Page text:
After the Renaissance: Art and Harlem in the 1960s


Maya Harakawa


Art History

Project Title:

After the Renaissance: Art and Harlem in the 1960s

Maya Harakawa is an art historian of post-war American Art, focusing on issues of race and urban history. She is a 2019-2020 Luce/ACLS Dissertation Fellow in American Art and a non-residential fellow at the Schomburg Center for Research in Black Culture. Her work has been supported by the Getty Research Institute, the Andrew W. Mellon Foundation, and the Early Research Initiative at the Graduate Center. Maya holds a MPhil from the Graduate Center and a BA in Art History and Women, Gender, and Sexuality Studies from Williams College.


My dissertation reconceptualizes the artistic geography of postwar New York City to include Harlem—a neighborhood deeply rooted in African American and Puerto Rican culture. Art histories of 1960s New York focus almost exclusively on downtown, while histories of Harlem often overemphasize a declension narrative that portrays the neighborhood as the paradigmatic American ghetto. In contrast, this dissertation considers the fundamental role of artistic practice in defining Harlem’s vibrant political and social landscapes in the 1960s. By analyzing exhibitions, abstraction, photography, and collective practice, my dissertation argues that African American and Puerto Rican artists challenged monolithic characterizations of Harlem as a national symbol of dispossession by grappling with the complexities of urban place and racial politics that defined one of the most turbulent decades in postwar American history.

This summer, I worked on my second chapter on the work of Smokehouse Associates, a mixed-race group of artists who made abstract paintings and sculptures in the streets of Harlem at the end of the 1960s.

The art works I am currently studying are no longer extant and are scantily documented, which means that archival research is critical for filling in major gaps in the historical record. But rather than focus on getting more information on the works themselves, I spent the summer trying to understand the larger context in which they were made, to situate them within a history of New York City. This meant finding more information about the city’s attitude towards public space and its approach to planning parks and other spaces for recreation. In my project, I consider Smokehouse’s use of vacant urban spaces in relation to the city’s changing attitudes towards these spaces, particularly the embrace of Vest Pocket Parks as a means of addressing underserved communities of color in places like Harlem. The chapter brings this history of the city together with the art historical discourse on abstraction in order to reconsider them both.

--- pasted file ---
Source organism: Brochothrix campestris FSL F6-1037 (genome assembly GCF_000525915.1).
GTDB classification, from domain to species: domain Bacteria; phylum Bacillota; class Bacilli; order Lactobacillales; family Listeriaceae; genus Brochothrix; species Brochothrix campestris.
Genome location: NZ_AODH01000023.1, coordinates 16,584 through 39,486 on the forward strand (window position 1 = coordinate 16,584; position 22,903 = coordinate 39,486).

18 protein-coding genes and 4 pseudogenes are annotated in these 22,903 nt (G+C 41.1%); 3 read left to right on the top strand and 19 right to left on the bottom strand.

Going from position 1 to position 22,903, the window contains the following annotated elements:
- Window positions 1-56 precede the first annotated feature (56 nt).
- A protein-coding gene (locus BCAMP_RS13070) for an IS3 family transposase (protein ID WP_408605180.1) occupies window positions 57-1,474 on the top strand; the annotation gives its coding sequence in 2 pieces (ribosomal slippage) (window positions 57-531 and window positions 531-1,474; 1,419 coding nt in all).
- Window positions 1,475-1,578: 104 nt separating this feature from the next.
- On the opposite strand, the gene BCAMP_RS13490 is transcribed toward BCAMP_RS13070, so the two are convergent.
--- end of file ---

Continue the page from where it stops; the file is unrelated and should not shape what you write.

Over the summer, I pored over boxes at the City Municipal Archives, looking at the papers of August Hecksher, a Parks Commissioner during the Lindsay administration. I also conducted research at the Avery Architectural and Fine Arts Library at Columbia to learn more about the Park Association, the privately-operated group that planned the first Vest Pocket Park in Harlem. It soon became clear to me that the impulse to bring art and culture to everyday New Yorkers was inextricably linked to the planning of these new public spaces. It was perhaps fortuitous that I was conducting this research during the summer, when the city’s parks are filled with cultural programming. This summer, I saw dance at the Prospect Park bandshell, watched a movie in Brooklyn Bridge Park, and could have (if I had planned ahead) seen Jazz at the General Grant Memorial in Riverside Park. These cultural activities can be traced directly to the period I was studying when dance and jazz were performed in Harlem in Vest Pocket Parks and converted flatbed trucks brought art to the people. These programs were unthinkable without the creation of new types of public spaces, which, in turn, were reconceptualized in response to national and local discourses that perpetuated narratives about black urban spaces as blighted and dangerous. Confronting this history both in the archive and in my own recreational activities made me rethink the role of art and public space in the city both for my project and as a life-long New Yorker.

About the author: Param Ajmera